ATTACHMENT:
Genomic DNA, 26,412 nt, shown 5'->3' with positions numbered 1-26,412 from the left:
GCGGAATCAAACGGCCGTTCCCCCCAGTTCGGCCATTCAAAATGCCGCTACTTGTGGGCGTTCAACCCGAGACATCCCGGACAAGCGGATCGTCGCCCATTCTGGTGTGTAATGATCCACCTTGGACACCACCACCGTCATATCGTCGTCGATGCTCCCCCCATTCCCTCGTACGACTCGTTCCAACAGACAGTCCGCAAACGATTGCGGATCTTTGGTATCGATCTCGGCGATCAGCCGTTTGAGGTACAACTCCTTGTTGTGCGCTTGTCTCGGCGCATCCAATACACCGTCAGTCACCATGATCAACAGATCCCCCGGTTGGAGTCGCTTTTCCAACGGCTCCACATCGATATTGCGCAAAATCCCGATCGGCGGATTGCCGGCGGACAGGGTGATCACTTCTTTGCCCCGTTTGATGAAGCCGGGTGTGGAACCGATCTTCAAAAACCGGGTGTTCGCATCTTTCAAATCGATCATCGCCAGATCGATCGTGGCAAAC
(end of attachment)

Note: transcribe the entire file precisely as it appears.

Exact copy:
Genomic DNA, 26,412 nt, shown 5'->3' with positions numbered 1-26,412 from the left:
GCGGAATCAAACGGCCGTTCCCCCCAGTTCGGCCATTCAAAATGCCGCTACTTGTGGGCGTTCAACCCGAGACATCCCGGACAAGCGGATCGTCGCCCATTCTGGTGTGTAATGATCCACCTTGGACACCACCACCGTCATATCGTCGTCGATGCTCCCCCCATTCCCTCGTACGACTCGTTCCAACAGACAGTCCGCAAACGATTGCGGATCTTTGGTATCGATCTCGGCGATCAGCCGTTTGAGGTACAACTCCTTGTTGTGCGCTTGTCTCGGCGCATCCAATACACCGTCAGTCACCATGATCAACAGATCCCCCGGTTGGAGTCGCTTTTCCAACGGCTCCACATCGATATTGCGCAAAATCCCGATCGGCGGATTGCCGGCGGACAGGGTGATCACTTCTTTGCCCCGTTTGATGAAGCCGGGTGTGGAACCGATCTTCAAAAACCGGGTGTTCGCATCTTTCAAATCGATCATCGCCAGATCGATCGTGGCAAAC